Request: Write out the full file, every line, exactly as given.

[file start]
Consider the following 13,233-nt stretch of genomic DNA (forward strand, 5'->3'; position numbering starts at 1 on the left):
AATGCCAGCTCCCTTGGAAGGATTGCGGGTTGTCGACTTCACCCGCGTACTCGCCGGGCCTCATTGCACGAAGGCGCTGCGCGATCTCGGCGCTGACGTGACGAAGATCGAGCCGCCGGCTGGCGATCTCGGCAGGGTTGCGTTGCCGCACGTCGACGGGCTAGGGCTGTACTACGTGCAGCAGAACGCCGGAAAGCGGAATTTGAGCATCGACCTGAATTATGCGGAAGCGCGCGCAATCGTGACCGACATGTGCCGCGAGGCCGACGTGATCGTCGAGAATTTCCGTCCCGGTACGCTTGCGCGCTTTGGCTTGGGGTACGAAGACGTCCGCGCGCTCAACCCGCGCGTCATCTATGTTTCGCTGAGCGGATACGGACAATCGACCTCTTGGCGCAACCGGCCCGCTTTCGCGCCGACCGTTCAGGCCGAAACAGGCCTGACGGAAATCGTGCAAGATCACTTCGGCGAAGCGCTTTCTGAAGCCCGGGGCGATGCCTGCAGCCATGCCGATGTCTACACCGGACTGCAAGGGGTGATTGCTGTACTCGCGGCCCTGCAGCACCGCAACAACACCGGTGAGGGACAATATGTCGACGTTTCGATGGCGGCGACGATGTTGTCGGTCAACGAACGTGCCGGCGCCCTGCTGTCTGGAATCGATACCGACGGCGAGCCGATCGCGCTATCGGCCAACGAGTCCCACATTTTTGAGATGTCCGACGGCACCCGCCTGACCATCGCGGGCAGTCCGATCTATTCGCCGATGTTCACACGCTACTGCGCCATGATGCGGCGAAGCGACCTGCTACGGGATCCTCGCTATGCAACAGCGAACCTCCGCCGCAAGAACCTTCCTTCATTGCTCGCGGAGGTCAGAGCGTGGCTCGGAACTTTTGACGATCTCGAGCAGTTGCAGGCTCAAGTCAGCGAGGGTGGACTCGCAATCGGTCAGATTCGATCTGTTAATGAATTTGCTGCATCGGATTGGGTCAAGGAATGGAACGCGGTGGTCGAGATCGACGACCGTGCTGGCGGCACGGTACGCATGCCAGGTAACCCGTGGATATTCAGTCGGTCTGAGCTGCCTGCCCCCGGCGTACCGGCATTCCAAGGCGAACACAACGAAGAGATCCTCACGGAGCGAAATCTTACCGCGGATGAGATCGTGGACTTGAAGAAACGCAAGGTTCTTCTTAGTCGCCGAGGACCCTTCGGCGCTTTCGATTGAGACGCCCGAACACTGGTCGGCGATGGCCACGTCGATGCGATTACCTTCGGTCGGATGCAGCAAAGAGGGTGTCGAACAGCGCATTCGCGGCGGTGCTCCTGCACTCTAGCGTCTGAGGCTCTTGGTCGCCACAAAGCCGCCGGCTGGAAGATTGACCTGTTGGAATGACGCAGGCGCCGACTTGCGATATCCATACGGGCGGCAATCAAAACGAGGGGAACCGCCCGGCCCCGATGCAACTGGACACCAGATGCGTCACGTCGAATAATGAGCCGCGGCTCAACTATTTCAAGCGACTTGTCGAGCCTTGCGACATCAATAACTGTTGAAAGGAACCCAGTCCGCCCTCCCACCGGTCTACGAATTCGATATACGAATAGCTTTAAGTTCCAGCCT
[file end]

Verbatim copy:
Consider the following 13,233-nt stretch of genomic DNA (forward strand, 5'->3'; position numbering starts at 1 on the left):
AATGCCAGCTCCCTTGGAAGGATTGCGGGTTGTCGACTTCACCCGCGTACTCGCCGGGCCTCATTGCACGAAGGCGCTGCGCGATCTCGGCGCTGACGTGACGAAGATCGAGCCGCCGGCTGGCGATCTCGGCAGGGTTGCGTTGCCGCACGTCGACGGGCTAGGGCTGTACTACGTGCAGCAGAACGCCGGAAAGCGGAATTTGAGCATCGACCTGAATTATGCGGAAGCGCGCGCAATCGTGACCGACATGTGCCGCGAGGCCGACGTGATCGTCGAGAATTTCCGTCCCGGTACGCTTGCGCGCTTTGGCTTGGGGTACGAAGACGTCCGCGCGCTCAACCCGCGCGTCATCTATGTTTCGCTGAGCGGATACGGACAATCGACCTCTTGGCGCAACCGGCCCGCTTTCGCGCCGACCGTTCAGGCCGAAACAGGCCTGACGGAAATCGTGCAAGATCACTTCGGCGAAGCGCTTTCTGAAGCCCGGGGCGATGCCTGCAGCCATGCCGATGTCTACACCGGACTGCAAGGGGTGATTGCTGTACTCGCGGCCCTGCAGCACCGCAACAACACCGGTGAGGGACAATATGTCGACGTTTCGATGGCGGCGACGATGTTGTCGGTCAACGAACGTGCCGGCGCCCTGCTGTCTGGAATCGATACCGACGGCGAGCCGATCGCGCTATCGGCCAACGAGTCCCACATTTTTGAGATGTCCGACGGCACCCGCCTGACCATCGCGGGCAGTCCGATCTATTCGCCGATGTTCACACGCTACTGCGCCATGATGCGGCGAAGCGACCTGCTACGGGATCCTCGCTATGCAACAGCGAACCTCCGCCGCAAGAACCTTCCTTCATTGCTCGCGGAGGTCAGAGCGTGGCTCGGAACTTTTGACGATCTCGAGCAGTTGCAGGCTCAAGTCAGCGAGGGTGGACTCGCAATCGGTCAGATTCGATCTGTTAATGAATTTGCTGCATCGGATTGGGTCAAGGAATGGAACGCGGTGGTCGAGATCGACGACCGTGCTGGCGGCACGGTACGCATGCCAGGTAACCCGTGGATATTCAGTCGGTCTGAGCTGCCTGCCCCCGGCGTACCGGCATTCCAAGGCGAACACAACGAAGAGATCCTCACGGAGCGAAATCTTACCGCGGATGAGATCGTGGACTTGAAGAAACGCAAGGTTCTTCTTAGTCGCCGAGGACCCTTCGGCGCTTTCGATTGAGACGCCCGAACACTGGTCGGCGATGGCCACGTCGATGCGATTACCTTCGGTCGGATGCAGCAAAGAGGGTGTCGAACAGCGCATTCGCGGCGGTGCTCCTGCACTCTAGCGTCTGAGGCTCTTGGTCGCCACAAAGCCGCCGGCTGGAAGATTGACCTGTTGGAATGACGCAGGCGCCGACTTGCGATATCCATACGGGCGGCAATCAAAACGAGGGGAACCGCCCGGCCCCGATGCAACTGGACACCAGATGCGTCACGTCGAATAATGAGCCGCGGCTCAACTATTTCAAGCGACTTGTCGAGCCTTGCGACATCAATAACTGTTGAAAGGAACCCAGTCCGCCCTCCCACCGGTCTACGAATTCGATATACGAATAGCTTTAAGTTCCAGCCT